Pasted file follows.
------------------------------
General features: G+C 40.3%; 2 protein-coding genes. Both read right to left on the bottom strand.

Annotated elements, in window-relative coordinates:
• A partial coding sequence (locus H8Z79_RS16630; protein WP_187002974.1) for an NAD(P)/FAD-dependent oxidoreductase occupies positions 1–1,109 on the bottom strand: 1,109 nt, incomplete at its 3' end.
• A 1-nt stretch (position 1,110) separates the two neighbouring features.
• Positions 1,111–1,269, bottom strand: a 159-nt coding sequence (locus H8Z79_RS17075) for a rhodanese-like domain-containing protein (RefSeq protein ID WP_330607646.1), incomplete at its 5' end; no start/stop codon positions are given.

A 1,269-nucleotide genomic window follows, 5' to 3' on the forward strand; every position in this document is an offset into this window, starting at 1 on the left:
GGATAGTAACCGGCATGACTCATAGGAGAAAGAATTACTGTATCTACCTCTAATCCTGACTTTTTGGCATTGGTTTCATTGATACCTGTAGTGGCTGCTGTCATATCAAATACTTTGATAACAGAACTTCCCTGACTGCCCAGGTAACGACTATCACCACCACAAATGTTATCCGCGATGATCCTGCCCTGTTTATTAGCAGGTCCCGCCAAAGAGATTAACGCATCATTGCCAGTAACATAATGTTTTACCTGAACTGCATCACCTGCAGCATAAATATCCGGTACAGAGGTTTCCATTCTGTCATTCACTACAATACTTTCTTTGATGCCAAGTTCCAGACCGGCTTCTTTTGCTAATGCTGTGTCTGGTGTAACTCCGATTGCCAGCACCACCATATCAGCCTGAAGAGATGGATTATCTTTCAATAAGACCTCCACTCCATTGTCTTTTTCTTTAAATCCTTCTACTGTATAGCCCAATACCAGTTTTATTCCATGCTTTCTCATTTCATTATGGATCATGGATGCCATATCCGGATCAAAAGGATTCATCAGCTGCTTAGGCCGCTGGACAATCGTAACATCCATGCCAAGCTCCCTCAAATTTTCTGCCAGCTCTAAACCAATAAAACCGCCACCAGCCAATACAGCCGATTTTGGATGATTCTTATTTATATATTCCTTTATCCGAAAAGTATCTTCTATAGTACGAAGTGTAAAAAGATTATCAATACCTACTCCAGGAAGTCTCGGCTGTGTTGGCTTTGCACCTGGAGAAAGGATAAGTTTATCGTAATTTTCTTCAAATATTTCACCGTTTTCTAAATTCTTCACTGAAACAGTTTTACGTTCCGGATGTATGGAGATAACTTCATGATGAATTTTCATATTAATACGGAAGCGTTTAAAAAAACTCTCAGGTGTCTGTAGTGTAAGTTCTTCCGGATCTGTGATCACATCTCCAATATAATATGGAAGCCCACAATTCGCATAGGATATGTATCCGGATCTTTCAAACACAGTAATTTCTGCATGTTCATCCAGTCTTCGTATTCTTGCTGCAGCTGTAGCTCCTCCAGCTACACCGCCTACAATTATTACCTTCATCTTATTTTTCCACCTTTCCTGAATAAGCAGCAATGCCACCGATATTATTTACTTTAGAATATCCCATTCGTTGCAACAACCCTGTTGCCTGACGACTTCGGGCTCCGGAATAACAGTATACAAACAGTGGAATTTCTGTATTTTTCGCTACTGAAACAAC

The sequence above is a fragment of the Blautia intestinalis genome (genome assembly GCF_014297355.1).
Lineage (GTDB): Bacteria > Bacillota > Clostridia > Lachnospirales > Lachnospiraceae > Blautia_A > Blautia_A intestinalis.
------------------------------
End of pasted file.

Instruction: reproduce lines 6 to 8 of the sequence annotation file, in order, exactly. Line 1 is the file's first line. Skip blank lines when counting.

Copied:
A 1,269-nucleotide genomic window follows, 5' to 3' on the forward strand; every position in this document is an offset into this window, starting at 1 on the left:
GGATAGTAACCGGCATGACTCATAGGAGAAAGAATTACTGTATCTACCTCTAATCCTGACTTTTTGGCATTGGTTTCATTGATACCTGTAGTGGCTGCTGTCATATCAAATACTTTGATAACAGAACTTCCCTGACTGCCCAGGTAACGACTATCACCACCACAAATGTTATCCGCGATGATCCTGCCCTGTTTATTAGCAGGTCCCGCCAAAGAGATTAACGCATCATTGCCAGTAACATAATGTTTTACCTGAACTGCATCACCTGCAGCATAAATATCCGGTACAGAGGTTTCCATTCTGTCATTCACTACAATACTTTCTTTGATGCCAAGTTCCAGACCGGCTTCTTTTGCTAATGCTGTGTCTGGTGTAACTCCGATTGCCAGCACCACCATATCAGCCTGAAGAGATGGATTATCTTTCAATAAGACCTCCACTCCATTGTCTTTTTCTTTAAATCCTTCTACTGTATAGCCCAATACCAGTTTTATTCCATGCTTTCTCATTTCATTATGGATCATGGATGCCATATCCGGATCAAAAGGATTCATCAGCTGCTTAGGCCGCTGGACAATCGTAACATCCATGCCAAGCTCCCTCAAATTTTCTGCCAGCTCTAAACCAATAAAACCGCCACCAGCCAATACAGCCGATTTTGGATGATTCTTATTTATATATTCCTTTATCCGAAAAGTATCTTCTATAGTACGAAGTGTAAAAAGATTATCAATACCTACTCCAGGAAGTCTCGGCTGTGTTGGCTTTGCACCTGGAGAAAGGATAAGTTTATCGTAATTTTCTTCAAATATTTCACCGTTTTCTAAATTCTTCACTGAAACAGTTTTACGTTCCGGATGTATGGAGATAACTTCATGATGAATTTTCATATTAATACGGAAGCGTTTAAAAAAACTCTCAGGTGTCTGTAGTGTAAGTTCTTCCGGATCTGTGATCACATCTCCAATATAATATGGAAGCCCACAATTCGCATAGGATATGTATCCGGATCTTTCAAACACAGTAATTTCTGCATGTTCATCCAGTCTTCGTATTCTTGCTGCAGCTGTAGCTCCTCCAGCTACACCGCCTACAATTATTACCTTCATCTTATTTTTCCACCTTTCCTGAATAAGCAGCAATGCCACCGATATTATTTACTTTAGAATATCCCATTCGTTGCAACAACCCTGTTGCCTGACGACTTCGGGCTCCGGAATAACAGTATACAAACAGTGGAATTTCTGTATTTTTCGCTACTGAAACAAC

The sequence above is a fragment of the Blautia intestinalis genome (genome assembly GCF_014297355.1).